Internet fame comes on like an earthquake, with little warning. In a matter of hours, a video can go viral and be viewed 50 million times. Then it (usually) recedes into a very long, thin afterlife. On these pages, nine YouTube sensations whose lives were upended briefly in the past decade (plus one from the prehistoric web era, before YouTube made its debut in 2005) speak about this odd, relatively new kind of fame. Most embraced the experience, seeing where it would take them. Some ended up in dark places. A couple have made it their living and found themselves with new careers. Others stepped away, opting out of the flame wars. Pay attention: Someday, the accidental celebrity could be you.
Year of viral fame: 2007. The video: Upton, a Miss Teen USA Contestant, badly fumbles a pageant questions about American education.
Views: 63 million.
Since then: Moved to Los Angeles; appeared on ‘The Amazing Race’ and MTV’s ‘Ridiculousness,’ on the golf network Back9 and in more than a dozen commercials.
I LOST A LOT of close friends over it—people I’d been friends with since I was 10, people I grew up playing soccer with. One group of girls took me to this party at the University of South Carolina, and I talk in, and the entire USC baseball team surrounded me and bashed me with the harshest, meanest comments I had ever heard. And somebody once put a letter in my parents’ mailbox about how my body was going to be eaten alive by ants and burned in a freak fire. And then it said, in all caps, GO DIE CAITE UPTON, GO DIE FOR YOUR STUPIDITY. That’s the kind of stuff people would say to me for two years. I definitely went through a period where I was very, very depressed. But I never let anybody see that stuff, except for people I could trust. I had some very dark moments where I thought about committing suicide. The fact that I have such an amazing family and friends, it really, really helped. [Begins to tear up] Sorry, it’s just really emotional. This is the first time I’ve actually been able to talk about it. It was awful, and it was every single day for a good two years. I’ve only spoken to my fiancé about how I felt in those moments truthfully, and my best friend. And, recently, my mom. But, like, my dad doesn’t even know yet.The past few years, going brunette, I have not had any recognition for the Miss Teen USA Pageant at all. But I also get recognized for having a similar name to Kate Upton. So I’ll go into my auditions and be like, “Yes, yes, I know—I’m the other one.”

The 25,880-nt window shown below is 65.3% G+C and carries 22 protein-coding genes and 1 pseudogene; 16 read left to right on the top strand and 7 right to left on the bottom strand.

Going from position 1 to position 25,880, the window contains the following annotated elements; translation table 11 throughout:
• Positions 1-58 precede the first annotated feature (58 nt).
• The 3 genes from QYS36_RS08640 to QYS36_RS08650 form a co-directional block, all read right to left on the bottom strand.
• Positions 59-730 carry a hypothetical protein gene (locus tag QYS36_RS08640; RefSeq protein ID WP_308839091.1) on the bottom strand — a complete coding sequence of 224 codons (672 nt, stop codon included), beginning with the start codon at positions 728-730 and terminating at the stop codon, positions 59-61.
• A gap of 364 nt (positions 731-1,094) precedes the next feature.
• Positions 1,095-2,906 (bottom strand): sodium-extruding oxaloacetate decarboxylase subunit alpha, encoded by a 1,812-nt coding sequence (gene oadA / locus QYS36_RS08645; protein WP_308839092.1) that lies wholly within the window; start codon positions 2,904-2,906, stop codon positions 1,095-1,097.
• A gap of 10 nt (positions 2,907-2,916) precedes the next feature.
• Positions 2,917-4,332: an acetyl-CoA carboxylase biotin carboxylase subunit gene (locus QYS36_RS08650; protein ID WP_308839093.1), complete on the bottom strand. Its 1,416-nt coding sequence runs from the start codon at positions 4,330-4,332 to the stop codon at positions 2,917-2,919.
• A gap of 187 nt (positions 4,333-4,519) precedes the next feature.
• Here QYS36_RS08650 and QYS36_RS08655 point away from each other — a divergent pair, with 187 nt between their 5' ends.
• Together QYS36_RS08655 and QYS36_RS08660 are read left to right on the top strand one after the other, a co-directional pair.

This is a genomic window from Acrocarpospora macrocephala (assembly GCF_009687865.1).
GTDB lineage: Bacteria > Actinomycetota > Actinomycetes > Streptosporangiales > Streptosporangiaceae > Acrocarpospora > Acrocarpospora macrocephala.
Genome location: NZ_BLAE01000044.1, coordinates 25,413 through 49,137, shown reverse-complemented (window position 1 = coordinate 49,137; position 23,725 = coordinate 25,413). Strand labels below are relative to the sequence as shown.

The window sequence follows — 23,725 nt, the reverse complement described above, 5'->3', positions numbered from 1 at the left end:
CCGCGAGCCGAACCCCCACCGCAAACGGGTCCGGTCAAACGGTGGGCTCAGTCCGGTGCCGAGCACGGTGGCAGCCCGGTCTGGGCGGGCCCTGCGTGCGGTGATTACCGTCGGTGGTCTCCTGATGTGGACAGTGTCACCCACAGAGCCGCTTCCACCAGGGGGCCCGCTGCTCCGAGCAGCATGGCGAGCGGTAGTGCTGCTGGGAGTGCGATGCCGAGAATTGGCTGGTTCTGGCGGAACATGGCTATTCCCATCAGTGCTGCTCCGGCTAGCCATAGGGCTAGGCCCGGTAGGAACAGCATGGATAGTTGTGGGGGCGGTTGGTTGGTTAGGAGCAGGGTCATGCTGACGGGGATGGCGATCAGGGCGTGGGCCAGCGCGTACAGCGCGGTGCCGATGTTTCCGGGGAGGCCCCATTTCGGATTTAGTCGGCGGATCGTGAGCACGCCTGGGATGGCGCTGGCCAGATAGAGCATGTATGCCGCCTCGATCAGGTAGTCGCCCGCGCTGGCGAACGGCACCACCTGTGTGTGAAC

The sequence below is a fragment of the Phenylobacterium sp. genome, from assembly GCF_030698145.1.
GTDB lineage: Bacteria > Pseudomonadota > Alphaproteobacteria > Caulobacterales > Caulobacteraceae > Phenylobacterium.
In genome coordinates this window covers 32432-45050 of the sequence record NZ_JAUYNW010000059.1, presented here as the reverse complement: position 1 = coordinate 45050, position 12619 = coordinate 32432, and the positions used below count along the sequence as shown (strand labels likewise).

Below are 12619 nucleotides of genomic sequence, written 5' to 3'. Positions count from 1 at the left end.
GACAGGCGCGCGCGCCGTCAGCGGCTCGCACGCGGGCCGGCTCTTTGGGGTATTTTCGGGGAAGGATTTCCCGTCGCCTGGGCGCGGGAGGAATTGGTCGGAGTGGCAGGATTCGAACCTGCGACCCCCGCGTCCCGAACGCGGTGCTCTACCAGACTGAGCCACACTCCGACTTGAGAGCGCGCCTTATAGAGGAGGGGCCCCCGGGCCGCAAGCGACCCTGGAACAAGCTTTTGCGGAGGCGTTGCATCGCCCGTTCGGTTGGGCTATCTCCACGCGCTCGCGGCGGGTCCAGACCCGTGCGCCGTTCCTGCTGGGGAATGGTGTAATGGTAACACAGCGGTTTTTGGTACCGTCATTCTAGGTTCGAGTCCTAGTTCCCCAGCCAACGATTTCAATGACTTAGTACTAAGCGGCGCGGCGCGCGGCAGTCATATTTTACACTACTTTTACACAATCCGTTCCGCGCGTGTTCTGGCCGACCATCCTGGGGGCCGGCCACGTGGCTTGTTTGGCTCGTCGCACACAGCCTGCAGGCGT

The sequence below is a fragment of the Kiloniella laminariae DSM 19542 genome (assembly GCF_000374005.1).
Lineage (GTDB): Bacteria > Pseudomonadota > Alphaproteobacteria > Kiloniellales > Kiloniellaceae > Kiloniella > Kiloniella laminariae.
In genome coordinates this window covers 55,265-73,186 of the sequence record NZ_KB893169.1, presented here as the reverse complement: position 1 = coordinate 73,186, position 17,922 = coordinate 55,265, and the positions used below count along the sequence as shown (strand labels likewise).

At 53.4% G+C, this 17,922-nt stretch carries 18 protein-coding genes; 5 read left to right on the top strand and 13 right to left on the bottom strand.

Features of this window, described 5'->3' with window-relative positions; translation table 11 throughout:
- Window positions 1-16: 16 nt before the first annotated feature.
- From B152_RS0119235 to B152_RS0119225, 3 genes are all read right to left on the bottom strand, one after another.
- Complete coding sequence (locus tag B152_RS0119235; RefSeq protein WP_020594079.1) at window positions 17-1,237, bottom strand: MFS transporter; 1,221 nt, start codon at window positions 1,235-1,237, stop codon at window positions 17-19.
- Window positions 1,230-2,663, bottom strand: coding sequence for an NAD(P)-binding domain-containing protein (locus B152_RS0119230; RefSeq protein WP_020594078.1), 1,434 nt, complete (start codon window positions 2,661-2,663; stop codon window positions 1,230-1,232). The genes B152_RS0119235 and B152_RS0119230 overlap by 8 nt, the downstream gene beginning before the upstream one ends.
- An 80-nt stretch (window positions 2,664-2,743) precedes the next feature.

Year of viral fame: 1999.
Views: None. This was pre-YouTube.The site: Cagri,a Turkish journalist,put up a site seeking a girlfriend, full of photos of himself (playing Ping-Pong, holding an accordion) and awkward English (“I have many many music enstrumans my home I can play”). Claimed the goofy language was added by a hacker.
Since then: In 2006, threatened to Sacha Baron Cohen and Fox over Cohen’s Borat character, which Cagri believed to be based on his likeness. Now completing a documentary about his life, ‘I Kiss You.’
I am married now, so my average day is spent with my wife. We are practicing sports, listening to music, traveling, doing picnics. Nothing changed about my identity or lifestyle after being famous. I am still living in the same neighborhood, with same friends. But if I wanted—and it is still possible— I could live in the U.S. Hollywood promised me a villa, servants, and limo, but I didn’t want that.
The best part of being famous is that you can give messages to millions of people who love you around the world and orient them toward good things. Also, having many friends from different parts of world—including ladies, of course.
[On Borat] Of course I am mad at him—wouldn’t you be? It’s disrespect, without my permission, earning lots of money.This is stealing. If they had even a little dignity, Borat and the company could apologize to me, but they didn’t even do that. I don’t want to descend to their level. I transferred it to the greatest court and greatest judge, Allah. He will make them pay even if they are not aware.
Year of viral fame: 2006.
The video: A six-minute comic dance routine encapsulating familiar steps: The Twist leads to Travolta leads to “Thriller,” etc.
Views: 294 million.
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November 30- December 13, 2015